//link to the corresponding new node
            Node* connection = mapper[iter2->first];
            new_node->_transitions[connection ] = iter2->second;
        }
    }
}

[EDIT] Now exception safe
Also note I haven't attempted to validate the code in any way other than to compile. I just remember this is what I did years ago when I ran into the same problem.

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1  
Should be ++iter, not ++b. –  Vaughn Cato Oct 28 '11 at 5:26
    
Thank you to both Ayjay and Mooing Duck for their insight into this. I will have to accept Mooing Duck's post as the answer for my particular question. As for the solution to my faulty design I thank Bjorn Pollex for showing me a better way to design my Network class. –  Morat Oct 28 '11 at 17:57
    
@Morat: BjornPollex's suggestion makes the copy easy and elegant, but means you cannot hand a single Node to a function that needs to know what it's connected to, you'd have to pass the whole network. (I'm not saying it's a bad idea, just that both choices have pros and cons) –  Mooing Duck Oct 28 '11 at 18:02
    
Indeed, but I find that easy and elegant is better in the long run compared to what I have now. Will implement this for the moment and refactor it to Bjorn's solution when I find the time. –  Morat Oct 28 '11 at 20:47

Given that you are using raw pointers for your key element, you can't use the default copy constructor but it is pretty simple to do yourself if your Node structure is a tree structure (ie. no cycles to worry about)

Network(const Network& other)
{
    if (this != &other)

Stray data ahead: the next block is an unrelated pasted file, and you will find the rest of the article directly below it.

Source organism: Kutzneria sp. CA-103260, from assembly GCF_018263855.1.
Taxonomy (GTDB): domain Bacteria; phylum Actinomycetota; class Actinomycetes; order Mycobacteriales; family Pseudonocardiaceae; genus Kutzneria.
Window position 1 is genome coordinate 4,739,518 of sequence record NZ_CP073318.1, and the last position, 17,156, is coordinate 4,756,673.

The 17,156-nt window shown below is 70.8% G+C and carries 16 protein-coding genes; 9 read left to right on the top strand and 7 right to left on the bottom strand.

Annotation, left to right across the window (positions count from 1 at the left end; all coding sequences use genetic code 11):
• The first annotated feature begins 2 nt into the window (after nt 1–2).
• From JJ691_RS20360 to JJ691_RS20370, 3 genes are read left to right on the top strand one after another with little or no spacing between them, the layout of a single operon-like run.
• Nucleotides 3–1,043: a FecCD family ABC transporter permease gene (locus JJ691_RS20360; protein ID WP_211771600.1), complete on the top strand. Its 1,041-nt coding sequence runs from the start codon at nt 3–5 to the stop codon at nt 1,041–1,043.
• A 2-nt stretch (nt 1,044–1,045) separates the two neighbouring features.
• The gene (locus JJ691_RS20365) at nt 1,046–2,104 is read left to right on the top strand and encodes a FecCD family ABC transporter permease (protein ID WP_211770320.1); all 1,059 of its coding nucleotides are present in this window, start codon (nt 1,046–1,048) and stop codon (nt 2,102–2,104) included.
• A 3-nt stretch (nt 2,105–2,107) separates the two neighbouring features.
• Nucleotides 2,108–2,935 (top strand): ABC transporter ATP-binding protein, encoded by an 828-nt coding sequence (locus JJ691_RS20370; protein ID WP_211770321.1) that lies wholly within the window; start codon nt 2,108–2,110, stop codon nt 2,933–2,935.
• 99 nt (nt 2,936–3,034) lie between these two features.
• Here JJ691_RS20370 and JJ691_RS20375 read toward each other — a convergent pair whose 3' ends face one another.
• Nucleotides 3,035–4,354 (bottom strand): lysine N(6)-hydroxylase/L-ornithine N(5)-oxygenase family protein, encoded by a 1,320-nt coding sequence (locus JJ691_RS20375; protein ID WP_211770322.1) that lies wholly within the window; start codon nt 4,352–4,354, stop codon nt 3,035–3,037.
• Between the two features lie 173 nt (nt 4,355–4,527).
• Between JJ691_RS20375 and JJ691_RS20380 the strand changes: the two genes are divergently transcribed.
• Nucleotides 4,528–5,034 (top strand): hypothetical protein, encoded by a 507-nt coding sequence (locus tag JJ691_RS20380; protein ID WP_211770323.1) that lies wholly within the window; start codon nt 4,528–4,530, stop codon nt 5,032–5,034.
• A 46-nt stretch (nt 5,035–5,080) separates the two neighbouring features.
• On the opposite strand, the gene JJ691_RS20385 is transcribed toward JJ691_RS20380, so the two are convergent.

{
        for (auto it = other._network.begin(); it != other._network.end(); ++it)
        {
            _network.insert(new Node(*it));
        }
    }
}

Node(const Node& other)
{
    if (this != &other)
    {
        _nodeNumber = other._nodeNumber;
        for (auto it = other._transitions.begin(); it != other._transitions.end(); ++it)
        {
            _transitions[new Node(*it->first)] = it->second;
        }
    }
}

A much easier solution would be to store Node elements themselves so that the containers can manage the memory automatically, or use a smart pointer that represents the semantics you want.

If you are allowing cycles in the Node structure, that is really beyond the realm of copy constructors. You will want to write a seperate "copy" function that begins at some point and scans the entire structure, reproducing it along the way.

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I wrote a copy constructor that handles cycles. Although I admit, moving it to a seperate function to avoid duplication for assignment is a good idea. –  Mooing Duck Oct 28 '11 at 1:09